Lieutenant Harpe has just witnessed a British defeat. The situation is desperate. Although the Spaniard Don Diego is dead, the secret of the infallible cure for hemorrhoids has not died with him. Somewhere in Aldehuela lurks the alchemist who prepares the ointment and the French are set on scouring the area for him. Surely the curtain is about to be drawn on the last act in this hamlet.
But as with any great drama, first there must be a comic interlude to relieve tension, ideally one involving an animal. This is provided by Sergent Bufor, who it will be remember is the unfortunate Frenchman who stared at a goat. Hellbent on revenge for his sore stomach and bruised dignity, the sergeant informs his superiors that he will search the little copse where the goat lurks in case the alchemist should be hiding therein. His men shake their heads and mutter darkly.
The goat waits, patient in rancour.
The contest is swift and brutal. Prepared this time, Bufor has his musket ready but the goat is devilishly quick and although the musket ball scores its back and Bufor’s bayonet slices its haunch, once again the Frenchman is sorely buffeted by the wicked horns. Again, Bufor collapses with the wind knocked out of him. His men shake their heads in despair and trudge off to join the main body.
And now the story really starts.
The French Voltigeurs are in force – Capitaine Javert knows his career hangs in the balance. Lieutenant Harpe’s scouts have counted more than three dozen of the French, and that they have a cannon also. All seems lost as Harpe has only thirteen under his command but he is unexpectedly reinforced by a similar number of greenjackets under Lieutenant Wolfe Whistler of Blunt’s company. Harpe rapidly explains the situation and Whistler readily agrees that they must find the alchemist before the French.
Riflemen quickly check the windmill and the adjacent shed. They find nothing except some husks and a few bottles of cheap local wine.
Javert quickly deploys his men and Lieutenant Boulet carefully sights his gun.
Not satisfied with his original sighting, Boulet adjusts the lay of his gun once more while voltigeurs close on the bell tower and small cottage where an old woman is feeding her chickens. Will this old woman prove more than she seems?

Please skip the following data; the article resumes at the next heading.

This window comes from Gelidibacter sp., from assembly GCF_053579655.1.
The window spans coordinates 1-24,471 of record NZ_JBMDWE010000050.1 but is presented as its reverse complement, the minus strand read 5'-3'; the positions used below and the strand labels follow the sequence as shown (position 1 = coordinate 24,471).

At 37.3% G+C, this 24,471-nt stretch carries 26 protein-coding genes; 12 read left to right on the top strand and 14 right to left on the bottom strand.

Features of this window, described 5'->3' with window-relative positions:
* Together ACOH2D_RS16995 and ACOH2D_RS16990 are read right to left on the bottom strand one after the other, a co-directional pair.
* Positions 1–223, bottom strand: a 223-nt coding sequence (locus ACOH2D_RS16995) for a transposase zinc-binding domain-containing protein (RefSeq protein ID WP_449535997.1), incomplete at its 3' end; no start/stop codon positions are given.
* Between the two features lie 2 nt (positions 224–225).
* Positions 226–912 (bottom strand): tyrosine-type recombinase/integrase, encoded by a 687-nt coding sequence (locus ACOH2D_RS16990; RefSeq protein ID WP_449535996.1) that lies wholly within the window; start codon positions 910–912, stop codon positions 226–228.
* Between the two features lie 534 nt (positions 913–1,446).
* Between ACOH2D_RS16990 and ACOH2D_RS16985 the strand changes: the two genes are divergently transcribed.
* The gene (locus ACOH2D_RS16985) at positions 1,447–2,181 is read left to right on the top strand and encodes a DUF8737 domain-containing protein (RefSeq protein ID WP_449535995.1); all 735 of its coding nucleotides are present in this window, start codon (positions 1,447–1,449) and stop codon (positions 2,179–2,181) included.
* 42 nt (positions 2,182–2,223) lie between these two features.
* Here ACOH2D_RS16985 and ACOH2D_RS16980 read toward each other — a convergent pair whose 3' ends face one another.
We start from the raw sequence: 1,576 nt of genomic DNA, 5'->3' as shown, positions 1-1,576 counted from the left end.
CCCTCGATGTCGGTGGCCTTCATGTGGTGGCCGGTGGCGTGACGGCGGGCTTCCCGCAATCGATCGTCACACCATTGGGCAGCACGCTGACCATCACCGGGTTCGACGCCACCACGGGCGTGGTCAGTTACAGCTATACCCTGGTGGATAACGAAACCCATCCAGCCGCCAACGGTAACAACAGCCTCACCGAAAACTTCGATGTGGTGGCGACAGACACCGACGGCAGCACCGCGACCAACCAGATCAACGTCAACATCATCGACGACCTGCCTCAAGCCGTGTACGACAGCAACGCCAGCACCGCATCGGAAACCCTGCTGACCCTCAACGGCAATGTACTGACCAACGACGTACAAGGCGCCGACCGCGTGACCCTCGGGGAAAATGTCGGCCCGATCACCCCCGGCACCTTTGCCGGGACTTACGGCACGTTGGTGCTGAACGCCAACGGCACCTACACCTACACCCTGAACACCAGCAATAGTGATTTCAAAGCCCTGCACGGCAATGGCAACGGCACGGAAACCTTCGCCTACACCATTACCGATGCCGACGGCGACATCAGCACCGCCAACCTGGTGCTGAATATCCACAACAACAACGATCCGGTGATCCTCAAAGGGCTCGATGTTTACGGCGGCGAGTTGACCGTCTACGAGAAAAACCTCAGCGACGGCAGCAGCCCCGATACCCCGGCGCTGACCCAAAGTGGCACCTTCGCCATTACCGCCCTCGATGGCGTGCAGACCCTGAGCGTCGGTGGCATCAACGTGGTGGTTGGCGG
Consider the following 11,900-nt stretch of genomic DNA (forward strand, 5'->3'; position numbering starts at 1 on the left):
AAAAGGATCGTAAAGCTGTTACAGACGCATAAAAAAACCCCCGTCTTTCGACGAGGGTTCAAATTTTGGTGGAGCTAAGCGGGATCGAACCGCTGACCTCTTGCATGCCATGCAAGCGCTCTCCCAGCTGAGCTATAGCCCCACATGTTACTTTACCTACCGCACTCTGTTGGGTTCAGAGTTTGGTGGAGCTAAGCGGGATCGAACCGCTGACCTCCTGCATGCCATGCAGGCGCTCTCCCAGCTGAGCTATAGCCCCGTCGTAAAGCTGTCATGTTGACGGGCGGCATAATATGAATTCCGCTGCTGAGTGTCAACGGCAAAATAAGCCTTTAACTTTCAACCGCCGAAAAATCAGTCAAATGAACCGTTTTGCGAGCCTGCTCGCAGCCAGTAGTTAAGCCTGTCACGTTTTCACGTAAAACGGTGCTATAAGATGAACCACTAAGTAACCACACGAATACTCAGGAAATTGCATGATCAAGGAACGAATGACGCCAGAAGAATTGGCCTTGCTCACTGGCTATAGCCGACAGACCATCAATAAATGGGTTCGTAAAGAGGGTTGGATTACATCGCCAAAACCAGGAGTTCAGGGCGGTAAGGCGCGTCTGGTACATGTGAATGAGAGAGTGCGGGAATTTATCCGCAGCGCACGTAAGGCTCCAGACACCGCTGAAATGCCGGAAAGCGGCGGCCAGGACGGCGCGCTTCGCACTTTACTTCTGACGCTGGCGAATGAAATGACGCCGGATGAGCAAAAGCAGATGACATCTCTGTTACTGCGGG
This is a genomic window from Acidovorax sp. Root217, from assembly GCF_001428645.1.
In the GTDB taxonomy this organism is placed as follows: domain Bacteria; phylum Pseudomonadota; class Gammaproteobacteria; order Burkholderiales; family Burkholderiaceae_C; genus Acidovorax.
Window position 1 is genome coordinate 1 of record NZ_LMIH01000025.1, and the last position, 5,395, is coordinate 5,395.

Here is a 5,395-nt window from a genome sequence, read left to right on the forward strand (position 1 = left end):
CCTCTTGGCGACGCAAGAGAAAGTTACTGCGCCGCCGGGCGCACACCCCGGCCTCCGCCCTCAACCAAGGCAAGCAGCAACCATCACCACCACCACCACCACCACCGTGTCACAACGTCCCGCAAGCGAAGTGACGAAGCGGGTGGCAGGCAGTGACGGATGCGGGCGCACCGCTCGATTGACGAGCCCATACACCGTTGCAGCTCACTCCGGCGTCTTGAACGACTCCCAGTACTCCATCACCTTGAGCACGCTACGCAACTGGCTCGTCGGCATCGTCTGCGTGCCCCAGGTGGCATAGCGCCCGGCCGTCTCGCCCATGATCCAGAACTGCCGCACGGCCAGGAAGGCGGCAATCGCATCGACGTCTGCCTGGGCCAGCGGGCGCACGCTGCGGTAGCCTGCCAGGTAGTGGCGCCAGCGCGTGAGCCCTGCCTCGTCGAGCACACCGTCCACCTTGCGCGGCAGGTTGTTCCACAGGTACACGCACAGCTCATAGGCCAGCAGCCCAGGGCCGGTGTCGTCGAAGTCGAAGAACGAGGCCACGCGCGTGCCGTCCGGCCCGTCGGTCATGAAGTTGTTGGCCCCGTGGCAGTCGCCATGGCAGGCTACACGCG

Whistler crosses the Rio Corona and gets his men into the vines. There is no alchemist skulking here.
The rest of the Rifles close in on the barn and its courtyard, scouring the woods for any signs of the man they seek on their way.
Javert’s men proceed quickly. Soon they are within hailing distance of the old woman who turns to flee, started by the appearance of so many rough looking fellows. The hens also scatter, enraging the cockerel who flaps about, getting under the feet of the French and pecking at them, causing much cursing and the advance to falter.
Wolfe Whistler, who has a great fondness for birds, orders to his men to fire on the distant French.
Sous-lieutenant Destin comes over the hill. He outnumbers Whistler by three to one.
Whistler falls back to the river under fire.
The French press forwards.
While shots ring out at the river, Harpe’s men have been searching the barn to no result and now move into the walled yard where a woman stands. While Chosen Man Solomon Grundy (who is pleased today is not Saturday) gets the riflemen to cover the gates, Harpe attempts to question the woman, though his knowledge of Spanish is limited to speaking rather louder than usual.
Whistler repulses a bayonet attack but is knocked unconscious. His remaining men fall back, dragging their sensless commander with them.
Javert’s voltiguers have searched the bell tower and the cottage. The old woman has persuaded the Rifles to let her into the yard and Harpe still struggles to make himself understood to the beshawled woman.
Whistler’s men take more fire and withdraw steadily.
The woman in the shawl throws it off, and her dress besides, revealing to a rather started Harpe that she in in fact Fray Bentos, a Franciscan known the length of Spain for his skill in both medicine and pastry making. He must be the source of the miracle cure for piles. Harpe hustles the Spaniard into the safety of the barn
Whistler’s men slip away to lick their wounds. The French have opened their way to the river.
The French prepare to assault the yard, against the odds. Sergent Croisville leads the way over the wall.
Amazed at the French audacity, the Rifles fall back. They have only lost a man but the French have established themselves in the yard unscathed.
Grundy rises to the occasion (after double-checking with his mate that it is not in fact it a Saturday) and leads a counter-attack.
While the fight rages in the yard, Sous-lieutenant Destin gets ready to cut off Harpe’s escape.
A bloody fight and the sheer number of the Rifles tell.
The two remaining voltigeurs flee the yard leaving their Sergeant bloody and unconsious on the ground. Sergeant Havers, whose men got a bit lost in the woods arrives and fires at Javert’s men.
Javert does not hesitate, he charges Havers’ men trusting in the elan his men have shown. But today Javert’s luck has run out. He is killed and his men routed. But Destin has cut off Harpe’s escape route, blocking the stairs.
As the cannon shot shakes the barn, Harpe decides it’s time for a sharp exit. He leads his men out and down the steps, scattering the voltigeurs. He’s joined by Sergeant Havers but Lieutenant Destin has one last card to play. As Harpe’s men run for safety, Destin urges his men to a supreme effort and they catch up to the riflemen, taking them by surprise in the rear.
Outnumbered the French may be but the surprise of their sudden onset has balanced the odds. Destin has shown iron resolve but all he receives is Harpe’s steel through his liver.
Fray Bentos and his secret recipe are saved. Harpe has triumphed and the French foiled.